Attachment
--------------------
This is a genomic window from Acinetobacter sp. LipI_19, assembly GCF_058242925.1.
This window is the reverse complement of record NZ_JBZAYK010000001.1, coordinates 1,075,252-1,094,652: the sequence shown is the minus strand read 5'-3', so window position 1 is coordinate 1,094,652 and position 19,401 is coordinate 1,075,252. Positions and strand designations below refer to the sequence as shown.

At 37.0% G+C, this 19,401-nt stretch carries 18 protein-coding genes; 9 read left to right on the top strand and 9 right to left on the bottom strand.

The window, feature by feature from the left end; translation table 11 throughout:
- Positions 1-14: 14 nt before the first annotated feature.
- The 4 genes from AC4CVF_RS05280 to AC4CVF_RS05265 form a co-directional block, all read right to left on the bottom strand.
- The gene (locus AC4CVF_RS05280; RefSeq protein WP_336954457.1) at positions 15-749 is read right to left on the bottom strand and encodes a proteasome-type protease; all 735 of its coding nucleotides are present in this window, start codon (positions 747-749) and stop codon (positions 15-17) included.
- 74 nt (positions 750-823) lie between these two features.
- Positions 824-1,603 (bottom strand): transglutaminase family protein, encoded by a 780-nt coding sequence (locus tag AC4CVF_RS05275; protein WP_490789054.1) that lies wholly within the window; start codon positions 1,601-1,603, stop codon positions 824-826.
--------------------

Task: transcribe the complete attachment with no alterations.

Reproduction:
This is a genomic window from Acinetobacter sp. LipI_19, assembly GCF_058242925.1.
This window is the reverse complement of record NZ_JBZAYK010000001.1, coordinates 1,075,252-1,094,652: the sequence shown is the minus strand read 5'-3', so window position 1 is coordinate 1,094,652 and position 19,401 is coordinate 1,075,252. Positions and strand designations below refer to the sequence as shown.

At 37.0% G+C, this 19,401-nt stretch carries 18 protein-coding genes; 9 read left to right on the top strand and 9 right to left on the bottom strand.

The window, feature by feature from the left end; translation table 11 throughout:
- Positions 1-14: 14 nt before the first annotated feature.
- The 4 genes from AC4CVF_RS05280 to AC4CVF_RS05265 form a co-directional block, all read right to left on the bottom strand.
- The gene (locus AC4CVF_RS05280; RefSeq protein WP_336954457.1) at positions 15-749 is read right to left on the bottom strand and encodes a proteasome-type protease; all 735 of its coding nucleotides are present in this window, start codon (positions 747-749) and stop codon (positions 15-17) included.
- 74 nt (positions 750-823) lie between these two features.
- Positions 824-1,603 (bottom strand): transglutaminase family protein, encoded by a 780-nt coding sequence (locus tag AC4CVF_RS05275; protein WP_490789054.1) that lies wholly within the window; start codon positions 1,601-1,603, stop codon positions 824-826.